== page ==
Sunday, April 30, 2006

Are You Ready to Sing, Church?

My absolute favorite song is Third Day's, My Hope is in You. It is almost straight from Psalm 25. Like pitchers who enter the game to a certain song, I play this each Sunday morning to "get ready." As you can tell, my pregame routine consists primarily of placing my hope in God. Sure I shower, suit up, study, and speak to God about the people. But when it comes to speaking to the people about God, my hope is entirely in God.

In fact, when it comes to life period, my hope is in God.

Download it, play it, pray it, live it.

I love it!

To you, O Lord,
I lift my soul
In you, O God,
I place my trust
Do not let me
be put to shame
Nor let my enemies
triumph over me

My hope is you

Show me your ways
Guide me in Truth
In all my days

My hope is you

I am, O Lord,
filled with your love
You are, O God,
my salvation
Guard my life
and rescue me
My broken spirit shouts
My mended heart cries out...

Third Day

Sunday, April 23, 2006

Bring It!

Every once and a while someone will stop me in the foyer before I preach and exhort me to "bring it!" and what they are referring to of course, is the Word of God. The problem with that is two fold:

1. I must "have" it in order to "bring" it. Some Sundays I honestly don't own the text and the text doesn't own me and I'm just trying to point people to it the best I can. Other times, I've been so convicted by Holy Spirit and so filled with a God message that "bringing it" is my only option. It is, as Jeremiah so eloquently put it, "like a fire within my bones."

2. The listeners of the message must "want it" to a degree. I believe that the Holy Spirit can (and does) change a heart mid message however, usually the ones who come expecting a word from the Lord and the ones who get it. If someone is looking for a pick me up and God is bringing a knock me down, then what we often get is a classic "failure to communicate"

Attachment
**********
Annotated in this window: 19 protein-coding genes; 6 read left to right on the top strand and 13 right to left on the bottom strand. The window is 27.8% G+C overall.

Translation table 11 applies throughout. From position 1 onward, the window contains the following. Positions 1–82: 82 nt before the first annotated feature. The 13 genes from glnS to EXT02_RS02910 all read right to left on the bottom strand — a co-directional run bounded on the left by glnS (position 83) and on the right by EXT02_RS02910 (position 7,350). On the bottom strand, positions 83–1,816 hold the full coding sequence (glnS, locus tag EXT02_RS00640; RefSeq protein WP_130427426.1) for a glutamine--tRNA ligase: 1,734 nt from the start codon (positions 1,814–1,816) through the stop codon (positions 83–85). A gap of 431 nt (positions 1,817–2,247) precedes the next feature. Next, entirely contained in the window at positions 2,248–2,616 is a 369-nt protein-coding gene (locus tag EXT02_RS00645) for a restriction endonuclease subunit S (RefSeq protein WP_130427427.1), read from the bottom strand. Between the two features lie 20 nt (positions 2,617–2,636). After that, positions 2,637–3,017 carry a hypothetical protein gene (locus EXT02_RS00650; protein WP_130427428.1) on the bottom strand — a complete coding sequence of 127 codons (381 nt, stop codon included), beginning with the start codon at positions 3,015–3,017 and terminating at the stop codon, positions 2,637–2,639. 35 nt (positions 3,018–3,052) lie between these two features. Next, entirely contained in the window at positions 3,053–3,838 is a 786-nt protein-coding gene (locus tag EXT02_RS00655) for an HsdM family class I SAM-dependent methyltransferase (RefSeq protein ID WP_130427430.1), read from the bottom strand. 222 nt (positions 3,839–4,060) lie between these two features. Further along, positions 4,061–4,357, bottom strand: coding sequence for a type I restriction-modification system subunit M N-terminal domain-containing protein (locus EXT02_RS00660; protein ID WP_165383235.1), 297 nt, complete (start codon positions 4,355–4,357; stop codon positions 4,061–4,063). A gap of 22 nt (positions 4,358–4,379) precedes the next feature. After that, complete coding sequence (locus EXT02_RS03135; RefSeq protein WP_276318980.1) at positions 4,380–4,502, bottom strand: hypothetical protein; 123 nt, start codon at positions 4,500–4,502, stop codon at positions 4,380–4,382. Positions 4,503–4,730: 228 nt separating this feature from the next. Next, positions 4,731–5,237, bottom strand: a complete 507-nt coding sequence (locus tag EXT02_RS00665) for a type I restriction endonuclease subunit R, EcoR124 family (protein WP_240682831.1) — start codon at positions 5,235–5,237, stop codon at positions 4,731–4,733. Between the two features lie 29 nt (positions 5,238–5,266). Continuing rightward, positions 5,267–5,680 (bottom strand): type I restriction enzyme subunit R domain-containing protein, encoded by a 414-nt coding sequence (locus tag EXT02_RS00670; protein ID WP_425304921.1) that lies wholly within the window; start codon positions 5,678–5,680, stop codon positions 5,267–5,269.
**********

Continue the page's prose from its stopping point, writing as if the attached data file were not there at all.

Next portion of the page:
Mike Cope shared a great thought about preaching this morning and his first comment came from a guy named Lawrence Underwood, who shared this great quote from Alistair Begg: "Think yourself dry, read yourself full, write yourself clear, and pray yourself hot."

I was Mike's second comment (early bird gets the worm - Second rat gets the cheese!) and shared a quote about preaching that has been heavy on my heart and comes from St. Francis de Sales, a seventeenth century saint and the patron saint of authors: "The test of a preacher is that his congregation goes away saying not, "What a lovely sermon," but, "I will do something!"

I hope we all do something with the Word we receive this morning. It is time for both the speaker and the listener to "bring it" to a world that is in desperate need for "it"

Saturday, April 22, 2006

Getting Your Grub On, Throwing Bones, and Catching Some Z's

Today was a good day! It began shortly after 7:00am with a trip out to Christ Haven for a 4 church workday. This wonderful event was spearheaded by my good buddy Kyle Conway and included men from Southlake Boulevard Church, Southlake 11/7 Church, Cross Timbers Community Church and our church. Probably the coolest thing about this event was just the fact that God used Kyle to make it happen. God is transforming Kyle and I'm so excited.

Churches come together all the time to join forces for such worthy causes. To understand what made this workday so special, you would have to know that Cross Timbers, Lake Cities, and 11/7 all were "splanted" from Southlake. I use that term "splant" very kindly. To put it another way, these churches historically haven't shared a ton of fellowship. In fact, Kyle joked that he was going to print t-shirts for the workday that read, "Splitfest '06" with the tagline saying, "My church split and all I got was this lousy t-shirt" Funny guy that Conway!

So we get out there to Christ Haven and do the whole "Hi & Howdy" thing which with guys is always a tough process. Then this cowboy fella tells us that we are going to be "grubbing" Mesquite. Grubbing Mesquite? What? Turns out that grubbing means chopping down/digging out and clearing the ground of those pesky Mesquite trees. So that was fun. And tough.

We finished "getting our grub on" before noon and then we got to "get our grub on" and do some damage to a few tons of brisket. Alan Bastyr was with me and I had to take him to Lewisville to catch a bus so I had to leave a few minutes early. All in all, it was a great day of fellowship. I believe God will use it as a beginning of a greater and needed healing between these four faith families.